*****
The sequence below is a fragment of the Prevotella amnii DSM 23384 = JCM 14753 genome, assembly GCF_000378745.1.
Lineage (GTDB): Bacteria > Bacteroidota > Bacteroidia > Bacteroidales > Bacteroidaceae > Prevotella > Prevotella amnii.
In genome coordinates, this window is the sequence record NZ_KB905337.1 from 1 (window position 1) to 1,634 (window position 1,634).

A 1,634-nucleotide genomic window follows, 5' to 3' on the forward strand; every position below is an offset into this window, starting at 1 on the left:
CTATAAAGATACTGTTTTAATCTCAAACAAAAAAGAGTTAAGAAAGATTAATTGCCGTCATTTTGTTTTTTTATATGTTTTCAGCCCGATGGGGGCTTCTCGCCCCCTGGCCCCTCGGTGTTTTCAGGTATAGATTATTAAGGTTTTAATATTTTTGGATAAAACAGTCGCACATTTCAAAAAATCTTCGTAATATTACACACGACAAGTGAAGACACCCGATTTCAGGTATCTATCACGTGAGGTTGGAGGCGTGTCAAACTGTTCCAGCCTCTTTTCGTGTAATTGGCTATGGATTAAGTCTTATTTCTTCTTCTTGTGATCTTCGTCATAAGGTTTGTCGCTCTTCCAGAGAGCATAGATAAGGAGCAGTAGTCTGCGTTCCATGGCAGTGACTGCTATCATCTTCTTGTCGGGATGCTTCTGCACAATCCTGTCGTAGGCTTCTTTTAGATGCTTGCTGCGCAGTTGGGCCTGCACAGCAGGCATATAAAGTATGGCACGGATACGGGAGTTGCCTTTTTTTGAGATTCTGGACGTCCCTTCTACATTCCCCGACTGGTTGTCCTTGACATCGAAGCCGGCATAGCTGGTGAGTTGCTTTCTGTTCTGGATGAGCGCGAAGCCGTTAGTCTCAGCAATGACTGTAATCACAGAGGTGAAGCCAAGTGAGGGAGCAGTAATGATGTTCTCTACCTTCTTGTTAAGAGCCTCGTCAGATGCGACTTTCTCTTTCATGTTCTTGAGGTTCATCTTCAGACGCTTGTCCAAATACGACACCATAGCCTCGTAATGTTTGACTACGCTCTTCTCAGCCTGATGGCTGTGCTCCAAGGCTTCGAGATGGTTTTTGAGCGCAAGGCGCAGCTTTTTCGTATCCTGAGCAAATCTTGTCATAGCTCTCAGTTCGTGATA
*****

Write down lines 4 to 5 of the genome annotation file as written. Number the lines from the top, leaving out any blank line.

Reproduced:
A 1,634-nucleotide genomic window follows, 5' to 3' on the forward strand; every position below is an offset into this window, starting at 1 on the left:
CTATAAAGATACTGTTTTAATCTCAAACAAAAAAGAGTTAAGAAAGATTAATTGCCGTCATTTTGTTTTTTTATATGTTTTCAGCCCGATGGGGGCTTCTCGCCCCCTGGCCCCTCGGTGTTTTCAGGTATAGATTATTAAGGTTTTAATATTTTTGGATAAAACAGTCGCACATTTCAAAAAATCTTCGTAATATTACACACGACAAGTGAAGACACCCGATTTCAGGTATCTATCACGTGAGGTTGGAGGCGTGTCAAACTGTTCCAGCCTCTTTTCGTGTAATTGGCTATGGATTAAGTCTTATTTCTTCTTCTTGTGATCTTCGTCATAAGGTTTGTCGCTCTTCCAGAGAGCATAGATAAGGAGCAGTAGTCTGCGTTCCATGGCAGTGACTGCTATCATCTTCTTGTCGGGATGCTTCTGCACAATCCTGTCGTAGGCTTCTTTTAGATGCTTGCTGCGCAGTTGGGCCTGCACAGCAGGCATATAAAGTATGGCACGGATACGGGAGTTGCCTTTTTTTGAGATTCTGGACGTCCCTTCTACATTCCCCGACTGGTTGTCCTTGACATCGAAGCCGGCATAGCTGGTGAGTTGCTTTCTGTTCTGGATGAGCGCGAAGCCGTTAGTCTCAGCAATGACTGTAATCACAGAGGTGAAGCCAAGTGAGGGAGCAGTAATGATGTTCTCTACCTTCTTGTTAAGAGCCTCGTCAGATGCGACTTTCTCTTTCATGTTCTTGAGGTTCATCTTCAGACGCTTGTCCAAATACGACACCATAGCCTCGTAATGTTTGACTACGCTCTTCTCAGCCTGATGGCTGTGCTCCAAGGCTTCGAGATGGTTTTTGAGCGCAAGGCGCAGCTTTTTCGTATCCTGAGCAAATCTTGTCATAGCTCTCAGTTCGTGATA